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Experienced Florida Workmen’s Comp Attorneys Answer The Most Frequently Asked Questions


Whether you are lifting materials on a construction site, keeping things running in an office, or waiting tables in a bustling restaurant, Florida workers contribute daily to the success of various businesses and employers. Unfortunately, work also presents the possibility of suffering a personal injury on the job, incurring medical bills, dealing with lost wages, and obtaining medically necessary treatment to support your recovery.

When the unexpected happens, understanding your rights under workers’ compensation law and the workers’ compensation benefits available to you is vital. This blog, from knowledgeable and experienced workmen’s comp attorneys in South Florida, answers the most frequently asked questions we receive from injured workers who seek our help in the aftermath of work-related accidents.

Have you already suffered a workplace injury? Keep reading to learn more, then contact us at (954) 677-0155 to schedule your free initial consultation.

How Do Florida Workers’ Compensation Laws Work?

Florida’s workers’ compensation system provides medical benefits and wage replacement for employees who suffer work-related injuries or illnesses. The benefits provided under Florida’s workers’ compensation laws include coverage for medical treatment related to the work injury, temporary disability benefits, permanent impairment benefits, vocational rehabilitation services, transportation expenses, and death benefits for surviving dependents.

Is My Employer Required to Cover Workers’ Compensation Insurance?

Most employers in Florida are required to provide workers’ compensation insurance for their employees. This coverage extends to full-time, part-time, and seasonal workers. Employers must display a notice with workers’ comp information in a prominent place where employees can see it.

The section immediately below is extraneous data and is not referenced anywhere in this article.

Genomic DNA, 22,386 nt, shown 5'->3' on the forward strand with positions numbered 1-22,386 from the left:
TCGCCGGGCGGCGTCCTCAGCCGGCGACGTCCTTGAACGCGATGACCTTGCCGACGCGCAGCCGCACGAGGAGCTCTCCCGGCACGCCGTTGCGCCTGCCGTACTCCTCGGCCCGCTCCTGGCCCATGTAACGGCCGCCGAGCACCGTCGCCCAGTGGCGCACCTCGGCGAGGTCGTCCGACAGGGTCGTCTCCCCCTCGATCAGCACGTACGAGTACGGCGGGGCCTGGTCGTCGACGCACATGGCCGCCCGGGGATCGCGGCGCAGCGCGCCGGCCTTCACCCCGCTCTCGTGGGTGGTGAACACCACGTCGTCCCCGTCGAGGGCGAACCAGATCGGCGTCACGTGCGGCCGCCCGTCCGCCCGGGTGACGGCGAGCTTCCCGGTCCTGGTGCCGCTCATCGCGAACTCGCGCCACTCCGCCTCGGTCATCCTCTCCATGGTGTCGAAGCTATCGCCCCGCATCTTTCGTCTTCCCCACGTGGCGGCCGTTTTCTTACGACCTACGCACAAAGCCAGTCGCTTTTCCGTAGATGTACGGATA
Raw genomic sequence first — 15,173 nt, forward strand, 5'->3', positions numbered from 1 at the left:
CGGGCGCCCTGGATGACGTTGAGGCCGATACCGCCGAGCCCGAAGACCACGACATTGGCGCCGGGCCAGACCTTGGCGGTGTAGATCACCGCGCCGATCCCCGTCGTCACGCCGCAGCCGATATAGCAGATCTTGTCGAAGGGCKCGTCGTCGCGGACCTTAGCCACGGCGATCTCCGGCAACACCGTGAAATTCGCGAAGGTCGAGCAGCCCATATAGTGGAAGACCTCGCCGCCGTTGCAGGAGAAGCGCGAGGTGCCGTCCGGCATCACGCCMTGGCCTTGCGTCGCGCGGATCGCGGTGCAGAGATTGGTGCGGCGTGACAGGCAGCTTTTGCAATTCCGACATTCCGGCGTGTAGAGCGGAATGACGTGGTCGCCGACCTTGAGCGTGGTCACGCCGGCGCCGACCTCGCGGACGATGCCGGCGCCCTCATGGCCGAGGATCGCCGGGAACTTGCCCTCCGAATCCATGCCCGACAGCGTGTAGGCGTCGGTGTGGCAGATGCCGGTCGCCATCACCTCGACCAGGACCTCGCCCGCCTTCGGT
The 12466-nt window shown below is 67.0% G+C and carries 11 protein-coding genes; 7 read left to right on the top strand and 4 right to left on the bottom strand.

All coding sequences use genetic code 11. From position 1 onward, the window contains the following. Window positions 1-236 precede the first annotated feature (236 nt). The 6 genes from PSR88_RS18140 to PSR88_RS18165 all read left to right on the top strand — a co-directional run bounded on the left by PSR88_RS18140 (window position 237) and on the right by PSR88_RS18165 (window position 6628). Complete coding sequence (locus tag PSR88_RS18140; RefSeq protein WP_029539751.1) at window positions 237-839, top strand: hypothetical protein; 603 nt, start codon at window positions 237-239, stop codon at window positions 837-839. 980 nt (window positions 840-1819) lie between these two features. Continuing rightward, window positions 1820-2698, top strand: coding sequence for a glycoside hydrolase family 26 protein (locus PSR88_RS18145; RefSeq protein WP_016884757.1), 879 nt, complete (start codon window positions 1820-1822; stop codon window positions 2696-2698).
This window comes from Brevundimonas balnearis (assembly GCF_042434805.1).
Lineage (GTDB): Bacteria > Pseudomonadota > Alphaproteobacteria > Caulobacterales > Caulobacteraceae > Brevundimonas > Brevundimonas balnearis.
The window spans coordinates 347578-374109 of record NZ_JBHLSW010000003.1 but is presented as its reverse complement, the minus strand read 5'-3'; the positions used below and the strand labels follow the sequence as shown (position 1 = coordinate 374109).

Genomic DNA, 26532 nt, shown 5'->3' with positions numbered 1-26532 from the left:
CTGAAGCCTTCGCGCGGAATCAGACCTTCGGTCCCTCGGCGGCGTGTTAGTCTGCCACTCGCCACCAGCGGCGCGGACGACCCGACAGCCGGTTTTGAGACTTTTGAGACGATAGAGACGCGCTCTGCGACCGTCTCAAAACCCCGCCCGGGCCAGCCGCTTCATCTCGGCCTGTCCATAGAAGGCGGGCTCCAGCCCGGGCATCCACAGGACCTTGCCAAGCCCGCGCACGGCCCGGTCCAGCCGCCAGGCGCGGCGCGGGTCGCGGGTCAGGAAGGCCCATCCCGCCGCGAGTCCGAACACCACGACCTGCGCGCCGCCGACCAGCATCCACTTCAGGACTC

What Types of Injuries Sustained in Workplace Accidents Qualify for Workers’ Compensation Benefits?

Workers’ compensation benefits may be available for employees injured on the job, including acute injuries like fractures or sprains, repetitive motion injuries, occupational illnesses, and aggravation of pre-existing conditions due to work-related activities. Some of the most common workers’ comp injuries include:

  • Slips, trips, and falls
  • Falls from heights
  • Injuries caused by falling equipment or other objects
  • Machine injuries
  • Muscle strain / soft tissue damage
  • Fractured or broken bones
  • Repetitive strain injuries
  • Burns or explosions
  • Electrocution
  • Auto accidents
  • Noise exposure (hearing loss)
  • Walking into objects
  • Spinal cord injuries
  • Loss of limb
  • Cuts or lacerations
  • Assaults, fights breaking out at work, etc.

What If I Was Injured by a Tool or Equipment in a Workplace Accident?

If a tool or device inflicted an injury on you, a common occurrence in construction accidents, you have a valid workers’ compensation claim, regardless of a malfunction. Florida operates under a no-fault system, meaning it does not matter how the workplace injury occurred. If the accident happened during work, workers’ compensation covers it.

What Type of Workers’ Compensation Benefits Are Available to an Injured Employee?

Medical care from an authorized treating physician is the most common benefit. Approved medical care can include physical therapy, a chiropractor, a general practitioner, an orthopedist, a neurologist, or a pain management specialist. Depending on the scope and severity of your injuries, you could potentially qualify for temporary total benefits for up to two years, if unable to return to work.

In the unfortunate event that you suffer injuries so severe that you cannot return to work in the same capacity, you could qualify for permanent total disability checks. If eligible, you would receive these benefits until you reach age 75.

When Should I Inform My Employer About My Injury?

Employees who suffer a work-related injury or illness must report the incident to their employer within 30 days. Employers must report the injury to their workers’ compensation insurance carrier within seven days of notification. Employees injured on the job can additionally file a claim with the Florida Division of Workers’ Compensation within two years of the injury and/or one year from the date of the last authorized medical treatment, whichever is later, to safeguard their rights.